A Sheboygan Falls High School construction and technology education teacher was named today one of 10 finalists for the 2017 Harbor Freight Tools for Schools Prize for Teaching Excellence, which will award more than $500,000 to outstanding skilled trades teachers and programs in American public high schools. As a finalist, the school and teacher will receive at least $30,000 and up to $100,000 if they win the top prize.
Drawn from across the country and representing skilled trades like construction, automotive, architecture, woodworking, manufacturing and marine systems technology, the 10 finalists are in the running for three first-place prizes of $100,000, with $70,000 going to the high school skilled trades program and $30,000 to the individual skilled trades teacher or teacher team behind the winning program. The seven second-place winners will each be awarded $30,000, with $20,000 going to the high school program and $10,000 to the teacher/team. The winners will be announced on Oct. 26.
The Harbor Freight Tools for Schools Prize for Teaching Excellence was designed to recognize outstanding instruction in the skilled trades in U.S. public high schools that inspires students to learn a trade that prepares them for a career after high school.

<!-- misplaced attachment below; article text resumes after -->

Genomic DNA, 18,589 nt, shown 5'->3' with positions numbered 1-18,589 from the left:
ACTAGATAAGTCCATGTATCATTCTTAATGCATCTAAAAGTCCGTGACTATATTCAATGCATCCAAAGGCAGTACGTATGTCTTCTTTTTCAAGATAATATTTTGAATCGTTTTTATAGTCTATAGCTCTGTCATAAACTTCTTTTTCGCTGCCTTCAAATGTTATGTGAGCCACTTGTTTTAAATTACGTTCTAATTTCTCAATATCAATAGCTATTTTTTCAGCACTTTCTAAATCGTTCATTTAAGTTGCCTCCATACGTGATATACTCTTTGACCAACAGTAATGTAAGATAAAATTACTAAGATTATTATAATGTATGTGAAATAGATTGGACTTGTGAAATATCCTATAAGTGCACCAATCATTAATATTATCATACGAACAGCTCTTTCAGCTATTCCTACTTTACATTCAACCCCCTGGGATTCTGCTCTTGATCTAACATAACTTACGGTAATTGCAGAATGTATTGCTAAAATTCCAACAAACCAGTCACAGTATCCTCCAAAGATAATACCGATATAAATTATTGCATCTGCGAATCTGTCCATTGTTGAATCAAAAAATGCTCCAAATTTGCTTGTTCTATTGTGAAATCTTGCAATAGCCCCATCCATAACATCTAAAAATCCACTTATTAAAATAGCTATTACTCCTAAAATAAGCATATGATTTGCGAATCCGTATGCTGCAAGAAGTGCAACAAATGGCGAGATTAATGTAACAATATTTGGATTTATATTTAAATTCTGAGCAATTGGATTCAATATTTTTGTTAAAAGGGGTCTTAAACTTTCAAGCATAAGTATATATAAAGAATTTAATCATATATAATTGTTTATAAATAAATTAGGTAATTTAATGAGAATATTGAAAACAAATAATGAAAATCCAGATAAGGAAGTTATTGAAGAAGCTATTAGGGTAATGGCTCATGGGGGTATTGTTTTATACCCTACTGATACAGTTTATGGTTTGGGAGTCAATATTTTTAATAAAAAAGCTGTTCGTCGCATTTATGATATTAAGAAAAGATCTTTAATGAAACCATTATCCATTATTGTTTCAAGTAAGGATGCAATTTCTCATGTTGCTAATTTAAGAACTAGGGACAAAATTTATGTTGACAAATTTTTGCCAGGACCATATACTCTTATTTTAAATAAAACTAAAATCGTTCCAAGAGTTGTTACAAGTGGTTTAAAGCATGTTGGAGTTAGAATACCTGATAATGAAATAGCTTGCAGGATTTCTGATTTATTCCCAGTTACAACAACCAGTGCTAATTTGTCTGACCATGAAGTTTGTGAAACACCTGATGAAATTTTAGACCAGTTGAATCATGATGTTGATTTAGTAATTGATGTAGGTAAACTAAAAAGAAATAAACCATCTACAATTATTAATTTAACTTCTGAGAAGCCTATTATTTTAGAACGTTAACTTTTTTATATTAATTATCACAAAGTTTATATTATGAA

“We created this prize out of huge respect for the intelligence and creativity of people who work with their hands to create, build and repair,” said Eric Smidt, founder of the prize and founder, owner and CEO of the national retailer Harbor Freight Tools. “We’re proud to honor the important leadership of these skilled trades teachers, who are working so hard to equip their students with the know-how and skill to land good jobs, pursue bright futures, and become part of a workforce our country needs.”
Sheboygan Falls High School’s Ed Hughes was recognized for his work teaching construction, computer-aided design, STEM and other trades. He guides his students through trades pathways, a robust internship program and robotics competitions. Hughes helped spearhead the creation of his school’s Innovation Design Center, a modern learning space dedicated to the trades and technology.
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